Q. The KPIs currently used by my company to assess security services have been in place for years and the value of the information is questionable. What are the best quantifiable KPI measurements to demonstrate the value of our security contract as well as evaluate the performance of the security officers? How can I use the information to improve my overall contract security program?
A. Most contracts today have Service Level Agreements (SLAs) or Key Performance Indicators (KPIs) in place. But how effective are the measurements? Are the quarterly review meetings a painful reading of results off a slide deck or is your team gleaning important data that can help drive and improve the performance of your department?
Utilizing the right quantifiable KPI metrics can illustrate the effectiveness of your security program and demonstrate your ROI on every security dollar spent. The results can be powerful in the C-suite when defending your security budget. Meaningful KPIs are also an excellent tool for managing you contract security provider.
To begin, review your department goals for security performance and insure they are aligned with the results you expect from your contract security provider. Designate a small team to review the existing KPI measurements in place. Do these measurements align with your goals for corporate security? Are the results consistently meeting or exceeding expectation? Are the metrics being audited and are the results consistent with the performance of your contractor? How are the results from the KPIs being used to improve the effectiveness of the security program?
Identify the existing KPIs that are generating the results you need then look to integrate new measurements to capture information that will drive the performance of your security program. Popular quantifiable metrics include contract compliance (meeting SOW requirements), billing quality & timeliness, customer satisfaction scores, critical incident response, supervisory quality, cost savings and/ or supplier productivity. There are countless KPI measurements in existence today; selecting the right ones will depend on your type of business and your department goals.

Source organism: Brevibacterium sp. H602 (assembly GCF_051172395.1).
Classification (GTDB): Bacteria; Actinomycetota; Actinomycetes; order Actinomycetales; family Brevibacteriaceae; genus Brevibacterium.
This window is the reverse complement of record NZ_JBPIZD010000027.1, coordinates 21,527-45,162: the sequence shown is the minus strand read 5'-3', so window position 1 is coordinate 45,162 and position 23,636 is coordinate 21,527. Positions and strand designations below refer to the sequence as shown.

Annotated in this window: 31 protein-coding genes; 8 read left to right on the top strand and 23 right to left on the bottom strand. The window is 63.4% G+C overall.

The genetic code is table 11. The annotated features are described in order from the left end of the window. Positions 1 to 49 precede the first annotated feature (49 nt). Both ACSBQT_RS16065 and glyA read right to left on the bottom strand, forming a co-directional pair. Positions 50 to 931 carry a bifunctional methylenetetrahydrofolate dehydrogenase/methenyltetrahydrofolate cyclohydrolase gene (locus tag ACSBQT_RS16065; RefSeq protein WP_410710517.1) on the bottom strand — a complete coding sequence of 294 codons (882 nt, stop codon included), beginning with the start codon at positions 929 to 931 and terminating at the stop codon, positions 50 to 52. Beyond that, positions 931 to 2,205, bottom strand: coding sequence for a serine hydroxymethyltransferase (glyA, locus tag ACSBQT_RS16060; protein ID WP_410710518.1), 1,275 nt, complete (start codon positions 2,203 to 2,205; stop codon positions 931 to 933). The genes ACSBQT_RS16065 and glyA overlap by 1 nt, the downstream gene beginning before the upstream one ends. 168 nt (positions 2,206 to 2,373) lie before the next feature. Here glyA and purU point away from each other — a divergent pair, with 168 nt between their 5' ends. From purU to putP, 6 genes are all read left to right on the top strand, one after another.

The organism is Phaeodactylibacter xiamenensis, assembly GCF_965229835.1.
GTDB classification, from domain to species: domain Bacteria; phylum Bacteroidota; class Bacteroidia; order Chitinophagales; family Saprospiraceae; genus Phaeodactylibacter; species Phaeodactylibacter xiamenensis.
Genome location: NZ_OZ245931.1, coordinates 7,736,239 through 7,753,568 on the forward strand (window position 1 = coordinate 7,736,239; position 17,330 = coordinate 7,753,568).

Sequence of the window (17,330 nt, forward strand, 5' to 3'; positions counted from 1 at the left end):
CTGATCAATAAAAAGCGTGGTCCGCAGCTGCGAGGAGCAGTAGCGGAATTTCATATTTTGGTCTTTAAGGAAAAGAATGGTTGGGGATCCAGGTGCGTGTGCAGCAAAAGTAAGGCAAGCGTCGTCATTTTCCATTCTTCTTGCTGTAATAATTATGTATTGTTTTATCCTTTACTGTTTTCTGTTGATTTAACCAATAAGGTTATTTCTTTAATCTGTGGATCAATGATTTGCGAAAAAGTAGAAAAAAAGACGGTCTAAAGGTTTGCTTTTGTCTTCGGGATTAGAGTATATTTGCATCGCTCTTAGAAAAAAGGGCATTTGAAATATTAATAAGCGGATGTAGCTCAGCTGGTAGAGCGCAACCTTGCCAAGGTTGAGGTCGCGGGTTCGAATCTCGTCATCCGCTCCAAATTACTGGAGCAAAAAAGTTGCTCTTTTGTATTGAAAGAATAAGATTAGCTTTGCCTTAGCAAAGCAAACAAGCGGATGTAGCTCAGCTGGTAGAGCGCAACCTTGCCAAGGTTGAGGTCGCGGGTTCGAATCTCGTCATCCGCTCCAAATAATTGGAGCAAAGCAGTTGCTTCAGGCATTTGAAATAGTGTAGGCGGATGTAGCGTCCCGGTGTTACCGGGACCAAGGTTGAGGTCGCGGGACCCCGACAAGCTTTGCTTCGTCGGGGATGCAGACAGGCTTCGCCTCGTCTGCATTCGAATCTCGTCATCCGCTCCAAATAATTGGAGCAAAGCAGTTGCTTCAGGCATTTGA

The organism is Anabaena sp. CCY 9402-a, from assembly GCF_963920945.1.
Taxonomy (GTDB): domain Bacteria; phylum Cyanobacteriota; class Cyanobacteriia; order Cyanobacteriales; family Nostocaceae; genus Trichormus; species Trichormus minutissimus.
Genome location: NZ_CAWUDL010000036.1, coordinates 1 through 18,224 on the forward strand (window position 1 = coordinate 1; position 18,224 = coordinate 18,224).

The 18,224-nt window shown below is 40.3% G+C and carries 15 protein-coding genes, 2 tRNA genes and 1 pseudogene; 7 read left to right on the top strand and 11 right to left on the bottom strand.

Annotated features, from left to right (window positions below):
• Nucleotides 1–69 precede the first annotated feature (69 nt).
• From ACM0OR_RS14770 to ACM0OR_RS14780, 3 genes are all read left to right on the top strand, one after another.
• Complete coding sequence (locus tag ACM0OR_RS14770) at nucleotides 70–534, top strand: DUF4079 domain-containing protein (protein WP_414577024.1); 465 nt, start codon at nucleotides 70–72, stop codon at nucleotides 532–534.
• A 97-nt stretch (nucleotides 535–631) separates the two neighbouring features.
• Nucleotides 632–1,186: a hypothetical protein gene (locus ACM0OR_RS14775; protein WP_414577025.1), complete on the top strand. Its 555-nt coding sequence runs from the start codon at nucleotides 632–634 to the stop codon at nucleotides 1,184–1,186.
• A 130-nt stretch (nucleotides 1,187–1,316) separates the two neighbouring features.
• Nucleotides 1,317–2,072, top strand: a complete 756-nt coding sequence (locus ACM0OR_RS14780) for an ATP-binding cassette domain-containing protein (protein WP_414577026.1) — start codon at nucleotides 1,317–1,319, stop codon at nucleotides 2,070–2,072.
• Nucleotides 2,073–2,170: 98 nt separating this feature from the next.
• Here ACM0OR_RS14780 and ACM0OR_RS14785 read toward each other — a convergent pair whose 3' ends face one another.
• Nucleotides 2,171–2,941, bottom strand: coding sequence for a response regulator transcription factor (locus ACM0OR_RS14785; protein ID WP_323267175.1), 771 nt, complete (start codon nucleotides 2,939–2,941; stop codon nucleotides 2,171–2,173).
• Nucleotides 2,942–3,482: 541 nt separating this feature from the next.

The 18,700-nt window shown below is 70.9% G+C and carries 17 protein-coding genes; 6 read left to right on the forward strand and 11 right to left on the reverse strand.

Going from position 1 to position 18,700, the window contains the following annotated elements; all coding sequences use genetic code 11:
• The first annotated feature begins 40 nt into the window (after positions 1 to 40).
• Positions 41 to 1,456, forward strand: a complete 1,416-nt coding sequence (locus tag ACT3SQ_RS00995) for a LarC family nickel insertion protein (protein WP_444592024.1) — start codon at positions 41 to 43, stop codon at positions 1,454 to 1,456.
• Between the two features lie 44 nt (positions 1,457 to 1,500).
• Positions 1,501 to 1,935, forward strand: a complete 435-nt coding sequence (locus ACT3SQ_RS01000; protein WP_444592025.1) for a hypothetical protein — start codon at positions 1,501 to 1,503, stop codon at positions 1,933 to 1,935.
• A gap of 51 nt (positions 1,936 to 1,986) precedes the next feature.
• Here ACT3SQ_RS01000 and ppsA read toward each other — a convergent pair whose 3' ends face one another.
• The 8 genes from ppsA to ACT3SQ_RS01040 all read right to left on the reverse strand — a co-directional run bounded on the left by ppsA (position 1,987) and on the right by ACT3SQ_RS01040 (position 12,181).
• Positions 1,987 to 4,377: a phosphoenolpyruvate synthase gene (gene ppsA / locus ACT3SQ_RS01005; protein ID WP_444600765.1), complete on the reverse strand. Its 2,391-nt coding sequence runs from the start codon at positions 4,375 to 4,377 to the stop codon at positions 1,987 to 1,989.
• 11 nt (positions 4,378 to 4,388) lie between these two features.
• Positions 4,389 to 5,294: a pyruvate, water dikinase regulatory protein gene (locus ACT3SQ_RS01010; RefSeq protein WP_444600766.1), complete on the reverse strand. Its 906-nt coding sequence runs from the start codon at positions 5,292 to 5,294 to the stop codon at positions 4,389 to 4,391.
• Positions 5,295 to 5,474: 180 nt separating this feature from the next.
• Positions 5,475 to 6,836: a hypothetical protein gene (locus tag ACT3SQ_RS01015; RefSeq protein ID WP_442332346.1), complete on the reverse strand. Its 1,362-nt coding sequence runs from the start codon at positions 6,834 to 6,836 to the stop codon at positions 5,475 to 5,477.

Once your department goals and expectations are clearly defined include your contract security provider in the process. Collaboratively begin to change, add or delete any KPIs keeping an eye towards the time it takes to collect and record the information. Avoid creating unnecessary administrative burdens; utilize technology and automation when possible; ask for support documentation periodically during audits as needed. Consider collaborating with a consultant with an expertise in the area of KPI creation/ contract optimization. An outside perspective can often enhance the overall quality of your program and challenge you to examine your program differently yielding extremely valuable results.
The volume of annual spend deserves the allocation of time and attention within your company, not just your department. Challenge vested stakeholders to meet bi-annually or quarterly to share valuable feedback on how security is positively or negatively impact their area of the business. Share your department goals and successes that have benefited the company. Depending on the size of your security program be sure to include internal department leaders as well as outside influencers like finance, legal/ compliance, regulatory, facilities and operations. The diversity of perspective is powerful; take advantage of this free internal resource.
In closing, prioritize and promote the importance of KPI measurement and security contract management. Personally designate authority to the person responsible for managing both; insure they have clearly defined expectations and the means to accomplish the optimal company goals. Routinely review the results of your KPIs and actively look for areas of process improvement and cost savings. Track hard and soft dollar savings and reward your security partner for consistent results that exceed expectation. Support the team driving results and track compounding results showing your contract’s ROI for every security dollar spent.
Copyright Security Executive Council. January 2017
A PDF copy of Part I and Part II of this article is available below.